Wednesday, 14 November 2012
Bodington Hall - An Outstanding Redevelopment Opportunity
This is the sign at the entrance to the out-of-town University of Leeds halls of residence, Bodington Hall. Interestingly, the University of Leeds seem to still be selling it as a conference venue. However, the website says this is the last semester that there will be students here.
I went for a dérive there today and it was looking a bit like a ghost town. In fact I saw more squirrels than people: only one student, two older people at a bus stop, a cleaner and a lorry driver. It's a large complex of halls, that up till now had 1140 beds. It has large sports fields, a social centre and its own one-way road system. Truly "an outstanding redevelopment opportunity"!
But what is the most significant of its attributes is this fabulous frieze by Hubert Dalwood, who was in the Fine Art Department at the University of Leeds for a while. I'm in the process of finding out its future.
The buildings of the style above were completed in 1963 and photos of them appear in the 1963 Chamberlin, Powell and Bon architectural plan (although the actual architects were Jones and Stocks). This is what the Times said about the halls in 1961: "a building of considerable grace and dignity". Nevertheless, I guess grace and dignity will be built over by some hideous "toy town" type of contemporary housing (call me cynical). These 1960s buildings (above) look pretty good and have in the large part been well-maintained. These other buildings (see below) look like they may date from the late 70s or early 80s. But I have no further information on them at present.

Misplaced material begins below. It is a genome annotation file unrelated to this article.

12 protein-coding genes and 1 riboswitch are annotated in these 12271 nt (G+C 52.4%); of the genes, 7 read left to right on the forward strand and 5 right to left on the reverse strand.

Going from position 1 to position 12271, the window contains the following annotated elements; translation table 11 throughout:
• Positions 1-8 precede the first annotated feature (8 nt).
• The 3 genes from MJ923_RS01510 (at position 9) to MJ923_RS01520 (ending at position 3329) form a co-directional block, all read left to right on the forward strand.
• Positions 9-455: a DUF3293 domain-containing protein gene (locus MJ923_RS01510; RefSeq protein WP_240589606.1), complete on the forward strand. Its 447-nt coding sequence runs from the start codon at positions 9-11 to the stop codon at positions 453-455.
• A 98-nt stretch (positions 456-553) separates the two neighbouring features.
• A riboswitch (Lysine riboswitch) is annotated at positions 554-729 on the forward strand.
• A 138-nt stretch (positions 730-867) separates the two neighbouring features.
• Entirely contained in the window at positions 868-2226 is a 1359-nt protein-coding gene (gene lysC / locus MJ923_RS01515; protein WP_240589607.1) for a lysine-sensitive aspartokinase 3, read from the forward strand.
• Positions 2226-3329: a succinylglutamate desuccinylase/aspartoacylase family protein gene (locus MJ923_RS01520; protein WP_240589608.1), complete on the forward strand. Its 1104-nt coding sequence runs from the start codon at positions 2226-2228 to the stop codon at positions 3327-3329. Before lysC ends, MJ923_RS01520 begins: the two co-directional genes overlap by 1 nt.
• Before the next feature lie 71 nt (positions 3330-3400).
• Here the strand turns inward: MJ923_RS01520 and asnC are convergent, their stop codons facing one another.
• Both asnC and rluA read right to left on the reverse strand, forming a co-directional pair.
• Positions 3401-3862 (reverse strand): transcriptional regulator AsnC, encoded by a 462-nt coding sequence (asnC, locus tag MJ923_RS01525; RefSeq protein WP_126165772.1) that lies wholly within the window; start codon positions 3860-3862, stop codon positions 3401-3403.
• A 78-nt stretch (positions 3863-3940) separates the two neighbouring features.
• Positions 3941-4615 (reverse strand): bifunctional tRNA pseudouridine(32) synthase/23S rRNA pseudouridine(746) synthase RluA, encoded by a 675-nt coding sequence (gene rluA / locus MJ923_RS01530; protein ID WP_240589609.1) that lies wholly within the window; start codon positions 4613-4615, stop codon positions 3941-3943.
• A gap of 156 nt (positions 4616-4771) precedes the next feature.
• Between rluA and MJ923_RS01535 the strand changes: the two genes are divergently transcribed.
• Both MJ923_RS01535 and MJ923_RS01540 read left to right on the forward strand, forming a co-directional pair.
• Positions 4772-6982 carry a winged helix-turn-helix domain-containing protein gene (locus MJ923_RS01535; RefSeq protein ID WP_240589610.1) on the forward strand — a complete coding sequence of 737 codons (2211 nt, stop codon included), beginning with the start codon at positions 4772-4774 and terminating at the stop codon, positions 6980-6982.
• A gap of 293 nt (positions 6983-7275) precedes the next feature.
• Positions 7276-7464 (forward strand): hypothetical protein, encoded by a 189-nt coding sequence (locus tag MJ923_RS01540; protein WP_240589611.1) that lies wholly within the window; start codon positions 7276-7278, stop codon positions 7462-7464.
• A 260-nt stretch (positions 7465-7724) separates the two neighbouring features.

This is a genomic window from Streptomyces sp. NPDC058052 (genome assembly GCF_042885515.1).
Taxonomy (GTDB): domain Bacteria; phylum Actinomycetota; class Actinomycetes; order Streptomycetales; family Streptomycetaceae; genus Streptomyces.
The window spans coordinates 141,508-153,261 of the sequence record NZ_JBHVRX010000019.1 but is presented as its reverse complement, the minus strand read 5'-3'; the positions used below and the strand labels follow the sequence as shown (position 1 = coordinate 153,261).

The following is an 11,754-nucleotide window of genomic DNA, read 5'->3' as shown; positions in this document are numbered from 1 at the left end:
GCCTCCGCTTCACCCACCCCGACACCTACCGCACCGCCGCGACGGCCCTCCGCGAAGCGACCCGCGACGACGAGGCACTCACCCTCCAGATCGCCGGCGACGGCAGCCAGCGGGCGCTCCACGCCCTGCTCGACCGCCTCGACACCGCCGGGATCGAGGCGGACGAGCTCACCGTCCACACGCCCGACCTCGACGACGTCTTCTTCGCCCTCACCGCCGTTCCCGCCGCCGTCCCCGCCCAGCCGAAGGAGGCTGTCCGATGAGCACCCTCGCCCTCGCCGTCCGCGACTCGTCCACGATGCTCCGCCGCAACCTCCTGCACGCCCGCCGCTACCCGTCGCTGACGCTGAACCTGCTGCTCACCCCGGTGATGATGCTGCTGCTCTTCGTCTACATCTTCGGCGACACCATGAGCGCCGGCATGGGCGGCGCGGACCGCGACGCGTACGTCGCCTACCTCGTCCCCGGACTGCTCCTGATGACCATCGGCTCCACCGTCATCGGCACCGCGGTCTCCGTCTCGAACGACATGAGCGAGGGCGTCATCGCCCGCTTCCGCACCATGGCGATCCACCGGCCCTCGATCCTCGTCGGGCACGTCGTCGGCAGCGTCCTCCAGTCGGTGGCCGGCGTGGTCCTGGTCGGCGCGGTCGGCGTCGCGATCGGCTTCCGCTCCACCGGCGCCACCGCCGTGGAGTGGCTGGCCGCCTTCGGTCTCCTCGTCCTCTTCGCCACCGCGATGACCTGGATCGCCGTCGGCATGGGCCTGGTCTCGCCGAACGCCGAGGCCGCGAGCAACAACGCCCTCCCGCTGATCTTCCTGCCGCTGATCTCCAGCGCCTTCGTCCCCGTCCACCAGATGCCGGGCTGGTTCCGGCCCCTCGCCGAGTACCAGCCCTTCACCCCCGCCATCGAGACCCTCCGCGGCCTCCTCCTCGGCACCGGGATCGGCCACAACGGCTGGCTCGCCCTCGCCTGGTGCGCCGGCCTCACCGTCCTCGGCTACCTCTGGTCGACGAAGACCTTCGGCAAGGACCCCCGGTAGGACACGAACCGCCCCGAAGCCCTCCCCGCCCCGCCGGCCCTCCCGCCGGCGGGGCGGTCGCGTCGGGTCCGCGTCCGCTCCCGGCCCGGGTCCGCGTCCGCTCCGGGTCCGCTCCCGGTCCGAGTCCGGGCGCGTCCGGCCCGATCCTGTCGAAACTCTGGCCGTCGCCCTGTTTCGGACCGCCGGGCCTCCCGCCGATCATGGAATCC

And what about this great chimney, which looks positively Victorian, although I'm sure it's from 1960. It's attached to something that looks like the engine room, which has a similar look to the 1960s halls.
This campus space is in 'the middle of nowhere', as it might be for a student wanting to be in the hub of things (in the rush hour it takes 45mins for students to get to the campus by bus). So, I thought I'd try and find what there was on-site for them in terms of amenities. I was surprised that I could get into the main hall, which I entered in an attempt to find coffee for myself. I saw a sign which said 'Bod Shop' but when I found Bod Shop, it was shut.
There was also a bar, which was only open on occasions, it said, due to lack of demand. And a billiards hall, which looks like it was still stuck in the sixties.
So, what is to become of this space when it is bought by a property developer? Well, I'm sure this fabulous building, which supports the lovely frieze, won't be kept. Look at those great windows and the elevated floor.
Click here to see a super aerial photo of the halls and to appreciate how large it is - oh, and to see the marketing blurb in terms of the sale: DTZ
The University of Leeds: A Very Short History
70s Photo of Mortain House, Bodington Hall
70s Photo of Vaughan House, Bodington Hall